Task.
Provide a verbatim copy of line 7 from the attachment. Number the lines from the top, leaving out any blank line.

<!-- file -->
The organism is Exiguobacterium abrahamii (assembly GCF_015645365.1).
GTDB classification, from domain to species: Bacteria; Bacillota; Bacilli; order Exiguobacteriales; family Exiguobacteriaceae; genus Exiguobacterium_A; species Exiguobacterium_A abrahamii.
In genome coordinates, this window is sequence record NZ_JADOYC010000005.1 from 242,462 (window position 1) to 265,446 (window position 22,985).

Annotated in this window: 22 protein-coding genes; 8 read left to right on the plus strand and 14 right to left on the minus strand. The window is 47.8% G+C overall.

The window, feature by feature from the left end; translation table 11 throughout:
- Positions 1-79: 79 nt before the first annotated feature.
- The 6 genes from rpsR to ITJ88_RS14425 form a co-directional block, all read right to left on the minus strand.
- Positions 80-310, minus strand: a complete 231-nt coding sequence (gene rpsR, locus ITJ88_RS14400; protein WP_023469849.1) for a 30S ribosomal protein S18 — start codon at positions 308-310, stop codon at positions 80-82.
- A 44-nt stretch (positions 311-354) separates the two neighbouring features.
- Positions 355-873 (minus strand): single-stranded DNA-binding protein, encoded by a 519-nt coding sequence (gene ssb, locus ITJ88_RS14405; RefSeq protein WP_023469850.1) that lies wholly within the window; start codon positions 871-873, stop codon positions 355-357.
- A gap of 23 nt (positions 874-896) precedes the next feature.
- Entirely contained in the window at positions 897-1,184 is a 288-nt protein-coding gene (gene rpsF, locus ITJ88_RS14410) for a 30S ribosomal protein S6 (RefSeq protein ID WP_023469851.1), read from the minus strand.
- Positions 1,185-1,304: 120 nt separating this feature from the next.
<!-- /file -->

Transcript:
- The 6 genes from rpsR to ITJ88_RS14425 form a co-directional block, all read right to left on the minus strand.